No, your baby won’t be a drug addict if you use your cell phone too much.
UCI needs to fire someone in their News department. A recent announcement by the University of California at Irvine (sister college to my Alma Mater) ran with the headline “Put the cellphone away! Fragmented baby care can affect brain development”. It’s since been shared on social media for the last few days with comments indicating that mothers who use cell phones or other electronic devices heavily will lead their children to become maladapted drug addicts.
But the problem is, as is often the case in Science Journalism, that’s not what the study says.
It’s often the case that news outlets either misinterpret or flat out misrepresent the results of a scientific study, but I tend to hold the University’s Publicity department to a higher standard. This time, however, the university failed miserably.
The first paragraph reads:
Mothers, put down your smartphones when caring for your babies! That’s the message from University of California, Irvine researchers, who have found that fragmented and chaotic maternal care can disrupt proper brain development, which can lead to emotional disorders later in life.
Followed by this (emphasis mine):
While the study was conducted with rodents, its findings imply that when mothers are nurturing their infants, numerous everyday interruptions – even those as seemingly harmless as phone calls and text messages – can have a long-lasting impact.
This is what we call burying the lead.
It’s not that I doubt frequent interruptions while caring for a child may lead to certain types of maladaptive behavior in adolescence, it’s that the study does not have the statistical power to infer this. Let me explain.
You can read the original study here. I have to give kudos to the authors in making the study open source.
Let’s break this study down a bit:
The study involved rats (not, as I feel I should make clear, humans). Two groups of rats were studied, those placed in normal cages and those placed in impoverished cages. There’s a great deal of research on developmental psychology using rats because, for what I hope are obvious reasons, you can’t ethically assign children to grow up in impoverished situations.
This study measured, among other factors, nurturing behavior in mothers, including licking, grooming, etc. After the experimental period the rats in the experimental group were transferred to typical cages and, as the study states:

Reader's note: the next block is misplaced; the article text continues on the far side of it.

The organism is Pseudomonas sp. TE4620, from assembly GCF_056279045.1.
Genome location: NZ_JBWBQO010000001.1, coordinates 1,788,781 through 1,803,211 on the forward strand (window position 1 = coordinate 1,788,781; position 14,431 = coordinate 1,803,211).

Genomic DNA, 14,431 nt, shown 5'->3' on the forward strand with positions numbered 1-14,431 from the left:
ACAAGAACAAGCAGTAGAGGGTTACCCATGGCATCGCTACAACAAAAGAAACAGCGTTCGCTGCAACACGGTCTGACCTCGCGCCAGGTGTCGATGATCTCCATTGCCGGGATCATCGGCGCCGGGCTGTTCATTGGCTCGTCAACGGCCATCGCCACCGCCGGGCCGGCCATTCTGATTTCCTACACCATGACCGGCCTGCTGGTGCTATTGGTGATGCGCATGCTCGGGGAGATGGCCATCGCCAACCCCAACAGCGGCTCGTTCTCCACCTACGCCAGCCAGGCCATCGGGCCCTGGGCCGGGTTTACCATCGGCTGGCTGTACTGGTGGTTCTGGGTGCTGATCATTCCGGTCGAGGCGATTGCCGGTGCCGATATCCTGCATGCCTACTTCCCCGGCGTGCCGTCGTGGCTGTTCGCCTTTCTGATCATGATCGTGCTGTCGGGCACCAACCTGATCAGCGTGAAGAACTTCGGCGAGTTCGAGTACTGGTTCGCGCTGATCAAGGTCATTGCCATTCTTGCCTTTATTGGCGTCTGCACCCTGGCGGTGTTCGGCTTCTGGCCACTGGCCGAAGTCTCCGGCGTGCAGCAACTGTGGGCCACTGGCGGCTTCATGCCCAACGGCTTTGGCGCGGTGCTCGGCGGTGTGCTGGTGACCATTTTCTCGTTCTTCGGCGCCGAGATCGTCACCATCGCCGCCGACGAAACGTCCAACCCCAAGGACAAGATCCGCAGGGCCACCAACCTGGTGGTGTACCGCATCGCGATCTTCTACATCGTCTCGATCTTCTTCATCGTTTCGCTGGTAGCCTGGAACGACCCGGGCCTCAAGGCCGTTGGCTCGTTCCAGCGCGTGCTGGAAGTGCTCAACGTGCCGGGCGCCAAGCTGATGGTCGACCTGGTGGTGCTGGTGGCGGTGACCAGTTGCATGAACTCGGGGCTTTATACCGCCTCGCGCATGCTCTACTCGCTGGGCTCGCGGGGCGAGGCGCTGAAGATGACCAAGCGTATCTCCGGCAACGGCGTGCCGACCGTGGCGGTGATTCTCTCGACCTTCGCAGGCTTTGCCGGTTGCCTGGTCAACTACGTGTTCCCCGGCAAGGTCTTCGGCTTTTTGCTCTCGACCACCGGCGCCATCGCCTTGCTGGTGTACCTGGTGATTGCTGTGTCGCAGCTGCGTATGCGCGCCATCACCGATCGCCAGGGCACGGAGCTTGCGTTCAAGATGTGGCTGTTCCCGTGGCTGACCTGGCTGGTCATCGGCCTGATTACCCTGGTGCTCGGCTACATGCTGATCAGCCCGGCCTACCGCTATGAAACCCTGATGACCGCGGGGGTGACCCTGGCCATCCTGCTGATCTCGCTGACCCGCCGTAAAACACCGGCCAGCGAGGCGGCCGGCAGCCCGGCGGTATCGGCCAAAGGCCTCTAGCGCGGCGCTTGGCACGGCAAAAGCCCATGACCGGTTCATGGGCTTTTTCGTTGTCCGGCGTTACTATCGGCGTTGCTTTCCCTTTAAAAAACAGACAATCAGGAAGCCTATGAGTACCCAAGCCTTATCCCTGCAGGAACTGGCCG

maternal behavior normalized within hours.
After this the rats were assessed and their peer-play (how often they played with their peers) and sucrose preference (whether they enjoyed sweet food, a measure of anhedonia, or a reduced ability to experience pleasure) were measured.
The results: Unsurprisingly the outcomes for the rats in the experimental group were worse. They exhibited less peer play and higher levels of anhedonia. After this they performed some statistical modelling and determined that the pattern of care by the rats’ mothers was a contributing factor to the behavior exhibited. There’s more in the article and it’s a good read, only 7 pages so you should definitely read it.
My issue, however, is not with the study, but rather with the news articles.
Here’s another problematic quote from the UCI article (emphasis mine):
The UCI researchers discovered that erratic maternal care of infants can increase the likelihood of risky behaviors, drug seeking and depression in adolescence and adult life.Because cellphones have become so ubiquitous and users have become so accustomed to frequently checking and utilizing them, the findings of this study are highly relevant to today’s mothers and babies … and tomorrow’s adolescents and adults.
Nowhere in this paper is this even implied, directly or indirectly. No where. I’ve read the entire paper. Twice.
Now the implications are clear. Interruptions in the pattern of maternal care may in fact have an impact on human development. And animal studies are very important in assessing human behavior because you can randomly assign animals to be in certain conditions you can’t ethically assign children to be.
This is a good article. I enjoyed reading it and I can’t find any fault with the study. I’m not an expert in rodent studies so there may be a confound here that I’m missing.
My issue is with the news reporting. You can say, based on the evidence in this study, that human children reared in an impoverished environment wherein maternal care is frequently interrupted for various reasons may lead to a decrease in peer play and a decreased ability to feel pleasure (anhedonia), based on evidence seen in rats. You can then say that anhedonia has certain correlations to risky behavior, including but not limited to, depression and drug use in humans.1)Hatzigiakoumis, D. S., Martinotti, G., Giannantonio, M. D., & Janiri, L. (2011). Anhedonia and Substance Dependence: Clinical Correlates and Treatment Options. Frontiers in Psychiatry, 2. http://doi.org/10.3389/fpsyt.2011.00010
But what you can’t say, as the paragraph above does, that frequent cell phone use by mothers will lead to more risky behaviors such as depression and drug use in children when they grow up. That’s not what the study says, and that’s not even what the study set out to investigate.
Once again a science journalist completely misrepresented a scientific article in order to produce a flashy headline. What’s so depressing, what’s so infuriating, is that the journalist who did this works for a University which should be devoted to honest and accurate science communication rather than flashy headlines designed to bring in donations.
References [ + ]
|1.||↑||Hatzigiakoumis, D. S., Martinotti, G., Giannantonio, M. D., & Janiri, L. (2011). Anhedonia and Substance Dependence: Clinical Correlates and Treatment Options. Frontiers in Psychiatry, 2. http://doi.org/10.3389/fpsyt.2011.00010|